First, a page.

A month after getting back from Dubai, my husband was off to Mexico City. There, he got me this cool necklace that spells Nancy in Mayan — or so he was told.
That was the clearest shot I was able to get. Here’s the “alphabet” they used:
I love the necklace — I’m wearing it now, in fact — but I’ve also determined that, sadly, this is not how Nancy would be written in Mayan.
First, Mayan glyphs don’t represent individual letters. They represent Mayan syllables (consonant + vowel). So there shouldn’t be a one-to-one correlation between the number of letters in my name and the number of glyphs used to write the Mayan version of my name.
Second, Mayan glyphs aren’t lined up to create words. They’re arranged into glyph blocks. So there shouldn’t be a row of glyphs on the pendant, but a single block formed by reorienting and connecting several glyphs.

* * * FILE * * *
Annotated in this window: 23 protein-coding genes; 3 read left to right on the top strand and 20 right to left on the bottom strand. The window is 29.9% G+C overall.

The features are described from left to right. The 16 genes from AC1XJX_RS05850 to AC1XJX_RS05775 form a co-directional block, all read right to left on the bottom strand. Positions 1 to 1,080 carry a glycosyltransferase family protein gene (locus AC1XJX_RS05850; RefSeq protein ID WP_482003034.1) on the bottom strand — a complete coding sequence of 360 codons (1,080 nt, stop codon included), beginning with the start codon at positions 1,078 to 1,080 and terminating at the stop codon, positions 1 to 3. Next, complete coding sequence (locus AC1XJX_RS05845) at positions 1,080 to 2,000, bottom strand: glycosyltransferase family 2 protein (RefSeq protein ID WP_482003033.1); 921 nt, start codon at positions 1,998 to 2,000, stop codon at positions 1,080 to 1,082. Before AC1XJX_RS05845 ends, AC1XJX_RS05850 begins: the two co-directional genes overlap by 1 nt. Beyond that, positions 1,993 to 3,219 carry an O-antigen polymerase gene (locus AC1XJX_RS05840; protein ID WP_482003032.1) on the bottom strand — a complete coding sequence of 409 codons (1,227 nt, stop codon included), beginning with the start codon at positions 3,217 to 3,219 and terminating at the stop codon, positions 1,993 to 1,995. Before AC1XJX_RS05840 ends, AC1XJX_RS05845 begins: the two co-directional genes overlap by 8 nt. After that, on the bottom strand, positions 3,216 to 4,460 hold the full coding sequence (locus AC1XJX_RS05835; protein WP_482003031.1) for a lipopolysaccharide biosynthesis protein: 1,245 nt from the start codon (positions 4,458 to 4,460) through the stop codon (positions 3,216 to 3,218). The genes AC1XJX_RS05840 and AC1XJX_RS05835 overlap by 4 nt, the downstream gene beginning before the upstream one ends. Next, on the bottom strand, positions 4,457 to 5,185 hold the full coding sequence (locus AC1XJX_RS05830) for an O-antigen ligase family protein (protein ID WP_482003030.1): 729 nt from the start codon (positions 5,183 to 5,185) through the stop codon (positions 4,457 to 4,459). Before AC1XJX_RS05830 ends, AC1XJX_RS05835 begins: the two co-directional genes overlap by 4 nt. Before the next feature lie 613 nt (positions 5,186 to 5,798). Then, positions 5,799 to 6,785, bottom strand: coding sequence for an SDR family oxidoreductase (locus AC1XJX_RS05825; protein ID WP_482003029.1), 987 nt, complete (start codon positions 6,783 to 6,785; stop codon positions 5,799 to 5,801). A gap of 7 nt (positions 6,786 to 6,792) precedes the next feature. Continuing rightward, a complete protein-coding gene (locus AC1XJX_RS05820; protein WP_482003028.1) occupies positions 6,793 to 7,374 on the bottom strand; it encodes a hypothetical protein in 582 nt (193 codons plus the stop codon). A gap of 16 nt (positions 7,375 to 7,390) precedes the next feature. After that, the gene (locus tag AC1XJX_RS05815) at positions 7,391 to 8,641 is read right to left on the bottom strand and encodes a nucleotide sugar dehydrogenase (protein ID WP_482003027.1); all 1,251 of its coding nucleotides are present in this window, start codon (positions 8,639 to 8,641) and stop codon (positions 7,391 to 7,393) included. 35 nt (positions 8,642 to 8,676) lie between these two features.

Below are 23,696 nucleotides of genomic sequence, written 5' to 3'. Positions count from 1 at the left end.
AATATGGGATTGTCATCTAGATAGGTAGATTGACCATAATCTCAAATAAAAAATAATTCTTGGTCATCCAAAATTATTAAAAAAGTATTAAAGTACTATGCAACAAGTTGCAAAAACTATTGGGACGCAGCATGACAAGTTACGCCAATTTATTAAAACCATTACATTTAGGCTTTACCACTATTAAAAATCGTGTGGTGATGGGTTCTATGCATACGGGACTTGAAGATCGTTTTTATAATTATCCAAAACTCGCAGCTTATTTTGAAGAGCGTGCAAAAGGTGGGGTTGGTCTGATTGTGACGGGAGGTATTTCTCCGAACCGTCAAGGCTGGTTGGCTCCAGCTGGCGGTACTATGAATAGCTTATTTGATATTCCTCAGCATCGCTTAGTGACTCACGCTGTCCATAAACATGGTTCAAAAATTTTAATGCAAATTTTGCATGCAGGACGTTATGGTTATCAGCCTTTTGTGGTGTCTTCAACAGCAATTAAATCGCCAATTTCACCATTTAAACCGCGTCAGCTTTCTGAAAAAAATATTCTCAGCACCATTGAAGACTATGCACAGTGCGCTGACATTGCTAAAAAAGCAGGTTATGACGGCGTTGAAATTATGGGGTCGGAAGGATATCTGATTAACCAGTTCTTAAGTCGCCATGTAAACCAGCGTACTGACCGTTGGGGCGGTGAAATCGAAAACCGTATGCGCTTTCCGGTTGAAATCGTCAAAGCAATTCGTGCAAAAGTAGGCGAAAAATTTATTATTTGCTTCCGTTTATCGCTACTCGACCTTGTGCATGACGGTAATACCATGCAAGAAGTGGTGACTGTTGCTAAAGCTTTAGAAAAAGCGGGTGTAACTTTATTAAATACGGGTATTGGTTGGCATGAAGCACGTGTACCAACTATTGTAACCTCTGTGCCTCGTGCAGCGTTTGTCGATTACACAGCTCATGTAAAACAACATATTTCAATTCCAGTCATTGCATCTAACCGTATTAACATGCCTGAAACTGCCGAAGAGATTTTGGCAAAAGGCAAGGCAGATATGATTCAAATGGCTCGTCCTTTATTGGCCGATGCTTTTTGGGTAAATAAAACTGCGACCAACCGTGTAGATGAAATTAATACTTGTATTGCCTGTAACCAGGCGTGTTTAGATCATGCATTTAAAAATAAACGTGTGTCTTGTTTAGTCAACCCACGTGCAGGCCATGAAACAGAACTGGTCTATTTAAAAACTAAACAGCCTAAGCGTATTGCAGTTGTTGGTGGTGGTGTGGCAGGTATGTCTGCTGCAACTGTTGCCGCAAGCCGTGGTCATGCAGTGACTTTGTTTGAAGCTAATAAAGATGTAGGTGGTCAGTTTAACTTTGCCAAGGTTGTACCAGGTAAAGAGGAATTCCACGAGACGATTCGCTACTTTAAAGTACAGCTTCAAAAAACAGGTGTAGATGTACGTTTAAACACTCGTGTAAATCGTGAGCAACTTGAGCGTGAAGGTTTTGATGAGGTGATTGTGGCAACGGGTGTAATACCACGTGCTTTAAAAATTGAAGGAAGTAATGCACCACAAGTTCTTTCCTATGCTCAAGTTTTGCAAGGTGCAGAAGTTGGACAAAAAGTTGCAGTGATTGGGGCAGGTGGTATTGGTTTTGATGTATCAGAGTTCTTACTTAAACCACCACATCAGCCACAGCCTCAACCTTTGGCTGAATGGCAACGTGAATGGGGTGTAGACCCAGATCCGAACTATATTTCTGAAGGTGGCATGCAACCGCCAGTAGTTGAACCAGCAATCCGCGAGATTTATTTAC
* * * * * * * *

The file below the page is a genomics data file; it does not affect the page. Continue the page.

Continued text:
So how do you write Nancy in Mayan?
Let’s find out. Here are the three steps involved in transcribing a name into Mayan:
- Respell the name using Mayan syllables.
- Nancy becomes Na-na-si.
- Choose Mayan glyphs to represent those syllables.
- Several different syllabaries exist, and each one offers several different glyphs per syllable. So there are actually many options here.
- Arrange the glyphs to form a glyph block.
- Various glyph block arrangements are possible.
So you can choose not only from many glyphs, but from many different glyph arrangements. This means that a single name can be correctly transcribed into Mayan dozens of different ways.
Here’s how I decided to transcribe Nancy (Na-na-si) into Mayan:
The sad face is a “na” sound, the glyph beside it is another “na” sound, and the glyph beneath them is the “si” sound. It spells Nancy, but I also like to call it: “woman wearing gigantic flower in hair has sad dream upon rabbit pillow.”
Try transcribing your name and let me know what you come up with! Here are some syllabaries to use:
- “Writing in Maya Glyphs” (PDF) by Mark Pitts
- See pages 29 & 30 for glyph block arrangements.
- “My Name in Maya Heiroglyphics” (PDF)
- Mayan script at Omniglot
- Mayan script at Ancient Scripts
- “Maya Hieroglyph Syllabary” (PDF) by David Stuart